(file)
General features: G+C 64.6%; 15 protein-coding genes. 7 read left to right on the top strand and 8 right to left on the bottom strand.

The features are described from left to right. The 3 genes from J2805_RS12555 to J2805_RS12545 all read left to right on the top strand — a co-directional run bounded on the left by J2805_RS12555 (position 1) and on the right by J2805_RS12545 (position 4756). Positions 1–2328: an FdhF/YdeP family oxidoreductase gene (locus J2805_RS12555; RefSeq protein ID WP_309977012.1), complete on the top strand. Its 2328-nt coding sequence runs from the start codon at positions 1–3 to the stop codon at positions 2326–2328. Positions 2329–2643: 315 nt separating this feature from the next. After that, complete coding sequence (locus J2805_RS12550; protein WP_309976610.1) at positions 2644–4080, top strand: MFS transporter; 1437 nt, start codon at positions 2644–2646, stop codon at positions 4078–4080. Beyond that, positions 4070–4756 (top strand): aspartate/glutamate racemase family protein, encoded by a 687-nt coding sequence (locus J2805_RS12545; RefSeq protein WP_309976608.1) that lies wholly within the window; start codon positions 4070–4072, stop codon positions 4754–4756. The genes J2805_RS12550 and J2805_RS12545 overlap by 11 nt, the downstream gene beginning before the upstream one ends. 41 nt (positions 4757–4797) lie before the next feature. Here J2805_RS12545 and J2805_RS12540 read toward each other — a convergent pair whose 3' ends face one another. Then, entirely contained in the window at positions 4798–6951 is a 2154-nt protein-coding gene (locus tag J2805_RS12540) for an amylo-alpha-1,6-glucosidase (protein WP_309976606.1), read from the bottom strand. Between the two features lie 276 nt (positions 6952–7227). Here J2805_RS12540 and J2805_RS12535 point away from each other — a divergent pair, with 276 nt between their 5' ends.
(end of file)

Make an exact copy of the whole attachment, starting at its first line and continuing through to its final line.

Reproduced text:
General features: G+C 64.6%; 15 protein-coding genes. 7 read left to right on the top strand and 8 right to left on the bottom strand.

The features are described from left to right. The 3 genes from J2805_RS12555 to J2805_RS12545 all read left to right on the top strand — a co-directional run bounded on the left by J2805_RS12555 (position 1) and on the right by J2805_RS12545 (position 4756). Positions 1–2328: an FdhF/YdeP family oxidoreductase gene (locus J2805_RS12555; RefSeq protein ID WP_309977012.1), complete on the top strand. Its 2328-nt coding sequence runs from the start codon at positions 1–3 to the stop codon at positions 2326–2328. Positions 2329–2643: 315 nt separating this feature from the next. After that, complete coding sequence (locus J2805_RS12550; protein WP_309976610.1) at positions 2644–4080, top strand: MFS transporter; 1437 nt, start codon at positions 2644–2646, stop codon at positions 4078–4080. Beyond that, positions 4070–4756 (top strand): aspartate/glutamate racemase family protein, encoded by a 687-nt coding sequence (locus J2805_RS12545; RefSeq protein WP_309976608.1) that lies wholly within the window; start codon positions 4070–4072, stop codon positions 4754–4756. The genes J2805_RS12550 and J2805_RS12545 overlap by 11 nt, the downstream gene beginning before the upstream one ends. 41 nt (positions 4757–4797) lie before the next feature. Here J2805_RS12545 and J2805_RS12540 read toward each other — a convergent pair whose 3' ends face one another. Then, entirely contained in the window at positions 4798–6951 is a 2154-nt protein-coding gene (locus tag J2805_RS12540) for an amylo-alpha-1,6-glucosidase (protein WP_309976606.1), read from the bottom strand. Between the two features lie 276 nt (positions 6952–7227). Here J2805_RS12540 and J2805_RS12535 point away from each other — a divergent pair, with 276 nt between their 5' ends.